Background and objective: This study investigated whether equine riding affects static or dynamic mechanical contractions on the thighs and trunk muscles in inactive women.
Methods: Participants consisted of 30 women with a mean (SD) age of 21.06 (0.44) years. They were randomly allotted as follows: equine group (EQG, n= 15) and control group (CON, n= 15). Two types of muscle contraction properties in their thighs and trunk were measured through a tensiomyography (static muscle tester) and an isokinetic device (dynamic muscle tester), respectively. Using the body weights of EQG and CON as covariates, a 2-way between-groups multivariate analysis of covariance was used to investigate group differences in the mechanical quantification of the thighs and trunk.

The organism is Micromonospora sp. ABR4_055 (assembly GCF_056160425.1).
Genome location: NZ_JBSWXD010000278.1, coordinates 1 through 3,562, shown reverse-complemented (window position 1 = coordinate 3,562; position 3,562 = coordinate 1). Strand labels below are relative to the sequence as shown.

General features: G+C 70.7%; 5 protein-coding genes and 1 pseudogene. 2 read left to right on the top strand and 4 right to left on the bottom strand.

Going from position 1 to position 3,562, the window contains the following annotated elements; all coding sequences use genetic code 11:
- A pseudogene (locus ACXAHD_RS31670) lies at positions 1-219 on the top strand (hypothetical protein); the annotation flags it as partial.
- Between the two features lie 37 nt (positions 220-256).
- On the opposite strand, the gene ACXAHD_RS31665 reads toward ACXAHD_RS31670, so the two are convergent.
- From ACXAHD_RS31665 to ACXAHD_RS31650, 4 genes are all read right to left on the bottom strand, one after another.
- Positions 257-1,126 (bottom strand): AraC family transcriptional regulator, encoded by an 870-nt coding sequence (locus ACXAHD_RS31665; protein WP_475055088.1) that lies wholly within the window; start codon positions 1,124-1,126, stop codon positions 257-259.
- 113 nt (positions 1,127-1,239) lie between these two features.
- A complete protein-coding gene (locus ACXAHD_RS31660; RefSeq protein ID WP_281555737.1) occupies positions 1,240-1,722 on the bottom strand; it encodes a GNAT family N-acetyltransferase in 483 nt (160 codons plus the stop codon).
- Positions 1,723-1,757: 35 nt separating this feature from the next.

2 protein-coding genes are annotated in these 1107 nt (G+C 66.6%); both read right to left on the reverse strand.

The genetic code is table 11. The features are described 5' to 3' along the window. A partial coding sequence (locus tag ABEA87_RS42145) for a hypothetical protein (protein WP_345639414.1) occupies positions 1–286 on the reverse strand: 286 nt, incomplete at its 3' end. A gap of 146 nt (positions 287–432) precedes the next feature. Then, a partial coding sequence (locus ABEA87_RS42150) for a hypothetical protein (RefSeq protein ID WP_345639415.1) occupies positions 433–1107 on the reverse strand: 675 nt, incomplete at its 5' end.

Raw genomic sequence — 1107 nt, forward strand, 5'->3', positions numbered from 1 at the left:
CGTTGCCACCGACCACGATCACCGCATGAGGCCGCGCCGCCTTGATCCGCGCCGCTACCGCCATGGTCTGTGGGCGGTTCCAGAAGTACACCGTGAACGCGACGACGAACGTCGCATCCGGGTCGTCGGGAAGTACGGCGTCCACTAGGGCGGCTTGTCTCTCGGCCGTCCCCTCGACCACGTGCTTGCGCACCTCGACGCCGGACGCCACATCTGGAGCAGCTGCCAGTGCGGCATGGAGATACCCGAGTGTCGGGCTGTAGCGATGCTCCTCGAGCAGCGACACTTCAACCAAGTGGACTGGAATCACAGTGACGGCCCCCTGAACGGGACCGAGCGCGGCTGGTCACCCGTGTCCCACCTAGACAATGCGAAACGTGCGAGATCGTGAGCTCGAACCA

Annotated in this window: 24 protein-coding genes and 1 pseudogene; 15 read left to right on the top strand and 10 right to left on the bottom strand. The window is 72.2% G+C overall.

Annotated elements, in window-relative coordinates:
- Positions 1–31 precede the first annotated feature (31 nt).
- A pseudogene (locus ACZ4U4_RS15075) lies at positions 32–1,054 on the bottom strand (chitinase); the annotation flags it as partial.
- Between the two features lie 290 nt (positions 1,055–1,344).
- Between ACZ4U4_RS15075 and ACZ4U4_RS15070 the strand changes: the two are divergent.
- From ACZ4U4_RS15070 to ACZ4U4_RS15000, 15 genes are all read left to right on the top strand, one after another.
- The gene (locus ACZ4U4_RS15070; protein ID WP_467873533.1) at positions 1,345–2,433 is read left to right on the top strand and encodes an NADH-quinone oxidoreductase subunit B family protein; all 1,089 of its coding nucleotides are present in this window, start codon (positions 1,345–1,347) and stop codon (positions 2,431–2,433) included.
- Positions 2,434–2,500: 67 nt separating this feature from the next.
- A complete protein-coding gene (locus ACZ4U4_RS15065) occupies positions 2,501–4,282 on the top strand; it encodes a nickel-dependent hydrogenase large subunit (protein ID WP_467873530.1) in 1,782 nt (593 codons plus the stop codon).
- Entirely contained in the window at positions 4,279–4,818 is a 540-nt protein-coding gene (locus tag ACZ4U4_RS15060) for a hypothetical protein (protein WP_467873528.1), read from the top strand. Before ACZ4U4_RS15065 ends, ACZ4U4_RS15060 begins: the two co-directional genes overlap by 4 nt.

Results: The effectiveness of 8 weeks of equine riding was hardly observed in a static muscle test, whereas in the dynamic muscle test, the dominant and non-dominant hip extensor/flexor, the dominant hip abductor/adductor, and trunk extensor in the EQG showed a significant increase, compared to no changes in the CON.
Conclusions: This study did not find any particular differences in a static muscle test in inactive women, but showed improvements in the dynamic mechanical properties of the thighs and trunk, which are major muscle groups related to spinal alignment.
Keywords: Equine exercise; dynamic muscle contraction; static muscle contraction; tensiomyography.